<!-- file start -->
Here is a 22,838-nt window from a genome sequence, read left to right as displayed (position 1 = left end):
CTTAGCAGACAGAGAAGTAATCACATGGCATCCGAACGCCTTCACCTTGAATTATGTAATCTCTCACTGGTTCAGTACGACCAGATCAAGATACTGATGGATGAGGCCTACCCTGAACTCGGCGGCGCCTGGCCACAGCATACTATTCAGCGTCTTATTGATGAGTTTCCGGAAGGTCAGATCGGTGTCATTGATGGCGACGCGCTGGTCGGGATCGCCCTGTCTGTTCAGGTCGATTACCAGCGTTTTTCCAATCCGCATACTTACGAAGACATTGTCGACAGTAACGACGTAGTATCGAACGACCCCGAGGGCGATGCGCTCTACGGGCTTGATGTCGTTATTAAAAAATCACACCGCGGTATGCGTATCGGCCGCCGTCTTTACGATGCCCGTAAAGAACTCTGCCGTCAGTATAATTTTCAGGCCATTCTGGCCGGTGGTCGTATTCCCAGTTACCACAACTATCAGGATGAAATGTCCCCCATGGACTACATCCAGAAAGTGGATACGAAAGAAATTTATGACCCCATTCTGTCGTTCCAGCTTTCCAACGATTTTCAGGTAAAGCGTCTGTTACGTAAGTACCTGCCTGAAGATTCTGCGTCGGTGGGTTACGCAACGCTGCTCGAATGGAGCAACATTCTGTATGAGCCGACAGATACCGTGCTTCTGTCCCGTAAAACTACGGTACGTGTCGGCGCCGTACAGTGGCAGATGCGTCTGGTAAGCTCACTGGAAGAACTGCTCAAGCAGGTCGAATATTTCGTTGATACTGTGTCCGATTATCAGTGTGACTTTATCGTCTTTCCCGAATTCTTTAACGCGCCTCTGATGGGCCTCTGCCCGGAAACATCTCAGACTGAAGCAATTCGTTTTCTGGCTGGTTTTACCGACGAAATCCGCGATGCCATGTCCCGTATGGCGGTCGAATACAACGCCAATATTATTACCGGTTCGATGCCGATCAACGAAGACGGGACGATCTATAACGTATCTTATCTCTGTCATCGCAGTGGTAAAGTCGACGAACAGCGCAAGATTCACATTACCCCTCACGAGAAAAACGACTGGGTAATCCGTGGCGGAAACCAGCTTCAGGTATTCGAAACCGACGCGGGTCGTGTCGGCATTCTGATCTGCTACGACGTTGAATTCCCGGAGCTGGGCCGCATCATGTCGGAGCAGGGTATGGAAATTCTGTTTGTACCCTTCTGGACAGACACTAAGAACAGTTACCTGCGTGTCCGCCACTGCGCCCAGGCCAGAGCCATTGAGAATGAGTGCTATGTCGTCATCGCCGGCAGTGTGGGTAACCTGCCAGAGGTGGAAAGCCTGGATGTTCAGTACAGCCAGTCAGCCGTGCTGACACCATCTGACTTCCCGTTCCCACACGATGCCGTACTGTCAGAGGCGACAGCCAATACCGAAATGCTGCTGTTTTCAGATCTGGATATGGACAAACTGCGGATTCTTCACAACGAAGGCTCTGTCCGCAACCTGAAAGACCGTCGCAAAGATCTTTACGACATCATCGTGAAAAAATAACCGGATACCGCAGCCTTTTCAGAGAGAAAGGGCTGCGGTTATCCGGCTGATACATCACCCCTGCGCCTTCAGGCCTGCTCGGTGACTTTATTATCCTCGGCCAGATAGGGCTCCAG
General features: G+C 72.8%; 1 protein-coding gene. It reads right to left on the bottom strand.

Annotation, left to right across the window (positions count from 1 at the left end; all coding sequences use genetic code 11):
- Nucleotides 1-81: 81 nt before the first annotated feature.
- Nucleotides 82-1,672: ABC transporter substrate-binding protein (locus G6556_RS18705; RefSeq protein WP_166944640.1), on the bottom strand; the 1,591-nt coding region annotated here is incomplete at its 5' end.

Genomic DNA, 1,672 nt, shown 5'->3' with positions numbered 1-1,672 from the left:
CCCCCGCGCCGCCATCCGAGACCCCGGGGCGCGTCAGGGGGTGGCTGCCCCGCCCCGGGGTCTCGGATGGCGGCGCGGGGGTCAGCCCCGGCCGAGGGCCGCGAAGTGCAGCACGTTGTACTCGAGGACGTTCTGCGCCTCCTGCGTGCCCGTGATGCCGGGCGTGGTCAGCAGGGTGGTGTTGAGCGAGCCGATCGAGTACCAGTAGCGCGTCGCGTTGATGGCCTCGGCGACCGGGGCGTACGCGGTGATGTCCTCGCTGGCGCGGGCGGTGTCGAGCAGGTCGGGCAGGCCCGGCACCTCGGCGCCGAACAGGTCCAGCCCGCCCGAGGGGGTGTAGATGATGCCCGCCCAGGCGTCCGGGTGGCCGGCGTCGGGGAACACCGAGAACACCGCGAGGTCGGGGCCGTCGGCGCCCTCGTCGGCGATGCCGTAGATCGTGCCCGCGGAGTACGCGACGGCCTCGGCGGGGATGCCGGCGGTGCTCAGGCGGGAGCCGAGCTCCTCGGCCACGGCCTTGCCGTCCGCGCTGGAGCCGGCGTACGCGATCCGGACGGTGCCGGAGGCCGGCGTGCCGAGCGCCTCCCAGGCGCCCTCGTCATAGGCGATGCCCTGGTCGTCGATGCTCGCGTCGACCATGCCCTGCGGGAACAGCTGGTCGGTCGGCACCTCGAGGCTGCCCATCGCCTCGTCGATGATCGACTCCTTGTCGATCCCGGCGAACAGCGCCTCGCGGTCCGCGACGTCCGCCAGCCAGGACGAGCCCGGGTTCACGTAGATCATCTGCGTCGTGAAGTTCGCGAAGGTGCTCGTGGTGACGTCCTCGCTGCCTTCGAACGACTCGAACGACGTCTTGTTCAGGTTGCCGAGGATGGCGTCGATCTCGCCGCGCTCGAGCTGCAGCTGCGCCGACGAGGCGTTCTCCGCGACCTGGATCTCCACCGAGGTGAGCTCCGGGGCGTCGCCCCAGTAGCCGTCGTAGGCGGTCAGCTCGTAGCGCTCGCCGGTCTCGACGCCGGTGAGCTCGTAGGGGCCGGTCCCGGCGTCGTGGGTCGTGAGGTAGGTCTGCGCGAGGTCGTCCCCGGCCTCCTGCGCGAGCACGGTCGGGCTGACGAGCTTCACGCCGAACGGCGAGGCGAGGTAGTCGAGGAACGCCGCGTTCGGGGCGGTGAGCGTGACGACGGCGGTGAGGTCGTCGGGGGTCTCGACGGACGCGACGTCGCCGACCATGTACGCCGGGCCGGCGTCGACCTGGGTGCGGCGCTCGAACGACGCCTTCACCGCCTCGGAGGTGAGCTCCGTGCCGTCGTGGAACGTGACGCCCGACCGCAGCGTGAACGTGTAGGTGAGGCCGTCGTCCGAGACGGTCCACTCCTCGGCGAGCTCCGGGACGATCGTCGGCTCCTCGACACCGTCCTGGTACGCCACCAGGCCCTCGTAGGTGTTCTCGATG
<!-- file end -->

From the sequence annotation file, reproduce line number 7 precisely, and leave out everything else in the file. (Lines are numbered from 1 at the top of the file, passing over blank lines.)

Genomic DNA, 1,672 nt, shown 5'->3' with positions numbered 1-1,672 from the left: